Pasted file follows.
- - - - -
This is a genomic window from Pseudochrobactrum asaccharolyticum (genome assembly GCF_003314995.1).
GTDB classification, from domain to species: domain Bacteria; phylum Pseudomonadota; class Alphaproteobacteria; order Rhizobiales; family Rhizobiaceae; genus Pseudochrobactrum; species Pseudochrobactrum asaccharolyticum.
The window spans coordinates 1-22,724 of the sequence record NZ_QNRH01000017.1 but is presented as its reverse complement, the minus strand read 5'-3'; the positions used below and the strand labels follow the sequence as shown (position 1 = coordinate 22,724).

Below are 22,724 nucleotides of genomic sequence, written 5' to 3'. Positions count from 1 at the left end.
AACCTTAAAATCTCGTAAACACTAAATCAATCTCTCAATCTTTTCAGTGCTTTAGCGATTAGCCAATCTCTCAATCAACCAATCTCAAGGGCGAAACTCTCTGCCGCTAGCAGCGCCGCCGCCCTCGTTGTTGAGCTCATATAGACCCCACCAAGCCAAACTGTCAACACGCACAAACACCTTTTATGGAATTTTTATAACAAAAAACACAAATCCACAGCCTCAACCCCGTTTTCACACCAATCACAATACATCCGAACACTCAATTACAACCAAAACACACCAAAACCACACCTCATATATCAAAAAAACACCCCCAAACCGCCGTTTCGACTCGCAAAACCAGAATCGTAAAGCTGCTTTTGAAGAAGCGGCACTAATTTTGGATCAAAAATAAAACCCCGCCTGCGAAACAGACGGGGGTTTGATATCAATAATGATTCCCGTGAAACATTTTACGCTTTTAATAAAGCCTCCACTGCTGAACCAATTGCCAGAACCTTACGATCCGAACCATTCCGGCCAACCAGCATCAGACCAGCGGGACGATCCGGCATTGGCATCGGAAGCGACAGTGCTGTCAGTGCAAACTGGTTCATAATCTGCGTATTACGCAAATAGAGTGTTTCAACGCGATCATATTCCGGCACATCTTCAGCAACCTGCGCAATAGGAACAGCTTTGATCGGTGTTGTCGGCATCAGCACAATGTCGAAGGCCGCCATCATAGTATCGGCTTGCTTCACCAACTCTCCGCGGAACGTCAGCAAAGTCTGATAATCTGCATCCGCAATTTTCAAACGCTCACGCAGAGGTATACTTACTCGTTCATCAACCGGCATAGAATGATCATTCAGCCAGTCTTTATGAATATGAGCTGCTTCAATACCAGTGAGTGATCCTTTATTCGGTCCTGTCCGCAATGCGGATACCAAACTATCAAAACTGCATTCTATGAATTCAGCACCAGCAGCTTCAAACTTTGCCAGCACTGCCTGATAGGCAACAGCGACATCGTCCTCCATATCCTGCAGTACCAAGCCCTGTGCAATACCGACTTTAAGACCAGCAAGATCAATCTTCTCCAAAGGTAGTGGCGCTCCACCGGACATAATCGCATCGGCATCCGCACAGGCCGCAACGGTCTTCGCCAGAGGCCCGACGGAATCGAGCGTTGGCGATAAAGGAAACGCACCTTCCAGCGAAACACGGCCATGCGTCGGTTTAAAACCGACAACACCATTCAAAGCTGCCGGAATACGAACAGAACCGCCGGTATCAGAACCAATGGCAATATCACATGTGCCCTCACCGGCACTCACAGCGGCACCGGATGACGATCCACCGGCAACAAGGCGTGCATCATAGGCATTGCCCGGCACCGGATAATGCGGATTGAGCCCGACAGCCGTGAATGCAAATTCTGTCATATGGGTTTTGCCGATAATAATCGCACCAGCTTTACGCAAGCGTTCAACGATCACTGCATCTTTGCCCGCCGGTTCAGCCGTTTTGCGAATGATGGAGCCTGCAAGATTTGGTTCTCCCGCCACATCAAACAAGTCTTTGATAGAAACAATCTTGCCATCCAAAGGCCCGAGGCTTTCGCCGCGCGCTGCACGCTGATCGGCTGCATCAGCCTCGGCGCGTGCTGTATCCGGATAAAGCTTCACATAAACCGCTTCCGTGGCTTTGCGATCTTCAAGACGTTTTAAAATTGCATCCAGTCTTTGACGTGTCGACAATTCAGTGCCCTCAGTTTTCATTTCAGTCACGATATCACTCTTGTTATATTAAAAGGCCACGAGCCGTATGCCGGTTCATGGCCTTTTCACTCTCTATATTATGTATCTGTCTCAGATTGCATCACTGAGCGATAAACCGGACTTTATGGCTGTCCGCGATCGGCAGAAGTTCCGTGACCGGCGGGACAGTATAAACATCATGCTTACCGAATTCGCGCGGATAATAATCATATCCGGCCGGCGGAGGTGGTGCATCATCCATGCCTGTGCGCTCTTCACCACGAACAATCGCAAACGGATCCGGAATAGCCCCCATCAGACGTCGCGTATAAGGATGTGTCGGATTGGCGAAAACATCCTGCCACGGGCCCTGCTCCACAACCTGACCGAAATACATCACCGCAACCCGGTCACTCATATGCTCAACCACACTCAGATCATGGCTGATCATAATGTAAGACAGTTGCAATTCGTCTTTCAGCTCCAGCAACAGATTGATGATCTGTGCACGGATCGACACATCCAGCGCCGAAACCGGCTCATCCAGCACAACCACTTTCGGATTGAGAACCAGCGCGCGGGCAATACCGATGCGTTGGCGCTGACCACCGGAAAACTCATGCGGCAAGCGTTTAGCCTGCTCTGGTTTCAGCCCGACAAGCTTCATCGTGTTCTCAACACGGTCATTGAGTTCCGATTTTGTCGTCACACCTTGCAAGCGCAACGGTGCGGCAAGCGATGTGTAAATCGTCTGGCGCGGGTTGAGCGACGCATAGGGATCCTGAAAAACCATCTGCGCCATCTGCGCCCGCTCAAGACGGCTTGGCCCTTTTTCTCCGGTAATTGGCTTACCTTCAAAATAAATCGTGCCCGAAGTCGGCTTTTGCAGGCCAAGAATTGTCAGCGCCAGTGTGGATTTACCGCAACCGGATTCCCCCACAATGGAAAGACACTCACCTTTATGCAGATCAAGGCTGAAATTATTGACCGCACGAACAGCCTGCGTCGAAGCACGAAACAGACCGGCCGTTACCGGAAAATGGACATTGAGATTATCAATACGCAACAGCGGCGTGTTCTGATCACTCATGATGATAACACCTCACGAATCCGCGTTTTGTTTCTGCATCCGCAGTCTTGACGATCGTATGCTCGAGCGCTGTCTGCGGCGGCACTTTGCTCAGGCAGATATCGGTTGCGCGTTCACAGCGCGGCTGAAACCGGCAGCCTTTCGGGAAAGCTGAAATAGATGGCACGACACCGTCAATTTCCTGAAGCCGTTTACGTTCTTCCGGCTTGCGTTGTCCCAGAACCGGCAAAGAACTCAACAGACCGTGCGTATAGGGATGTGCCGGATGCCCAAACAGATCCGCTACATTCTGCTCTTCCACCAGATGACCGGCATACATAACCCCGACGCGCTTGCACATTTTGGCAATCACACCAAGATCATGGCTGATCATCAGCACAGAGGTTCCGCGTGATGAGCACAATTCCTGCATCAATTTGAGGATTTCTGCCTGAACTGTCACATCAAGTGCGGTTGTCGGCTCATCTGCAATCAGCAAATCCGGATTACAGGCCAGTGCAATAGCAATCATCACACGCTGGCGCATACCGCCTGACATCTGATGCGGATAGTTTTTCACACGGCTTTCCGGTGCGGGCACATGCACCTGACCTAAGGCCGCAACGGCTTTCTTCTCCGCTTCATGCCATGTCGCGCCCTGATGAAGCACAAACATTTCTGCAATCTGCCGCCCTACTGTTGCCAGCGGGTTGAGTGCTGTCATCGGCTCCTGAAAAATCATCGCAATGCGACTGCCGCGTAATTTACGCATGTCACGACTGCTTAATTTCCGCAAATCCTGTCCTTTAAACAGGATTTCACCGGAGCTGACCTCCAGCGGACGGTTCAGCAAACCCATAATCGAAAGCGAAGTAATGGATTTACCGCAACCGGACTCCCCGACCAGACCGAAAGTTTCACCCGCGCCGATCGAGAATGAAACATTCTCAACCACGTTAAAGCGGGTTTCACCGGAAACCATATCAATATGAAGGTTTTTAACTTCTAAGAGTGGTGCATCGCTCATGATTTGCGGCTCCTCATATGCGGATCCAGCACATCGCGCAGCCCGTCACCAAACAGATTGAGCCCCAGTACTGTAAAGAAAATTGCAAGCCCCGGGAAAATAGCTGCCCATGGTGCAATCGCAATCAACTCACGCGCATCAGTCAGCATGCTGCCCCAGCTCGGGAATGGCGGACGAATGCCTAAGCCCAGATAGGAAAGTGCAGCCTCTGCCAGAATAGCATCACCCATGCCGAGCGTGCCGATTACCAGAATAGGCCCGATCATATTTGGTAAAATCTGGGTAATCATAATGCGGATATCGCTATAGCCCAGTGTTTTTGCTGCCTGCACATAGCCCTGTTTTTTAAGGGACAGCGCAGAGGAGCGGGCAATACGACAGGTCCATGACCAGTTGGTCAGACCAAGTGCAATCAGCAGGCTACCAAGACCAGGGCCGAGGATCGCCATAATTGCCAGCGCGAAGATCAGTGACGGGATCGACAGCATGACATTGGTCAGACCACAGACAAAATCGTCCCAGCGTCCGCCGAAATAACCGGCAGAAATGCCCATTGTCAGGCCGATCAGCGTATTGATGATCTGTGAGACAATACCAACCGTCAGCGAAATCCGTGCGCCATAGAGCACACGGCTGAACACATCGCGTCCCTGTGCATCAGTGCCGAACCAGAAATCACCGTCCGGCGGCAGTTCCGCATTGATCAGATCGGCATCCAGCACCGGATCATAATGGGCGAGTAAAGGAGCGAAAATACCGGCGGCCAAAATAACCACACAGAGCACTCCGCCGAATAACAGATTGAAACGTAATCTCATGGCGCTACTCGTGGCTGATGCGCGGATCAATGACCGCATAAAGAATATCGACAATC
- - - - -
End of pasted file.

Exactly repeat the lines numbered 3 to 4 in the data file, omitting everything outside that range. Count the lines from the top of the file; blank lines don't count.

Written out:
The window spans coordinates 1-22,724 of the sequence record NZ_QNRH01000017.1 but is presented as its reverse complement, the minus strand read 5'-3'; the positions used below and the strand labels follow the sequence as shown (position 1 = coordinate 22,724).

Below are 22,724 nucleotides of genomic sequence, written 5' to 3'. Positions count from 1 at the left end.